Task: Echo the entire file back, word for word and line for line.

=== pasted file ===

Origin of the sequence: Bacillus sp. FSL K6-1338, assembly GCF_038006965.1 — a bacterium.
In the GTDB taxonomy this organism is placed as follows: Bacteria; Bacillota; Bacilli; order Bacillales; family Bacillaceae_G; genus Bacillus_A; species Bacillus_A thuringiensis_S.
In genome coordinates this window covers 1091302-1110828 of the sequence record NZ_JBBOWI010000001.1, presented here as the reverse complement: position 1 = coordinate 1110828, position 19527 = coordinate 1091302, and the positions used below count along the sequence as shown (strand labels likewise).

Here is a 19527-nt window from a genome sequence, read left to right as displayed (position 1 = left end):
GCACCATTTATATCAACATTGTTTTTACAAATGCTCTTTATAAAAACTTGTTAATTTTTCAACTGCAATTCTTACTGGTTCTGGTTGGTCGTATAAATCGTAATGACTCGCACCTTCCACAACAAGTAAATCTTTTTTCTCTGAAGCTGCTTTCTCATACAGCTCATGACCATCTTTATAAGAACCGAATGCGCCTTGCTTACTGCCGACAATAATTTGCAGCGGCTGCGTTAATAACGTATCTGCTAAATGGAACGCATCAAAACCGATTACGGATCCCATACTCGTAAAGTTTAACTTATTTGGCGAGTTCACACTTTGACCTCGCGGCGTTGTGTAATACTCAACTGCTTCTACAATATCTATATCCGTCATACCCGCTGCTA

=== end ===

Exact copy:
Origin of the sequence: Bacillus sp. FSL K6-1338, assembly GCF_038006965.1 — a bacterium.
In the GTDB taxonomy this organism is placed as follows: Bacteria; Bacillota; Bacilli; order Bacillales; family Bacillaceae_G; genus Bacillus_A; species Bacillus_A thuringiensis_S.
In genome coordinates this window covers 1091302-1110828 of the sequence record NZ_JBBOWI010000001.1, presented here as the reverse complement: position 1 = coordinate 1110828, position 19527 = coordinate 1091302, and the positions used below count along the sequence as shown (strand labels likewise).

Here is a 19527-nt window from a genome sequence, read left to right as displayed (position 1 = left end):
GCACCATTTATATCAACATTGTTTTTACAAATGCTCTTTATAAAAACTTGTTAATTTTTCAACTGCAATTCTTACTGGTTCTGGTTGGTCGTATAAATCGTAATGACTCGCACCTTCCACAACAAGTAAATCTTTTTTCTCTGAAGCTGCTTTCTCATACAGCTCATGACCATCTTTATAAGAACCGAATGCGCCTTGCTTACTGCCGACAATAATTTGCAGCGGCTGCGTTAATAACGTATCTGCTAAATGGAACGCATCAAAACCGATTACGGATCCCATACTCGTAAAGTTTAACTTATTTGGCGAGTTCACACTTTGACCTCGCGGCGTTGTGTAATACTCAACTGCTTCTACAATATCTATATCCGTCATACCCGCTGCTA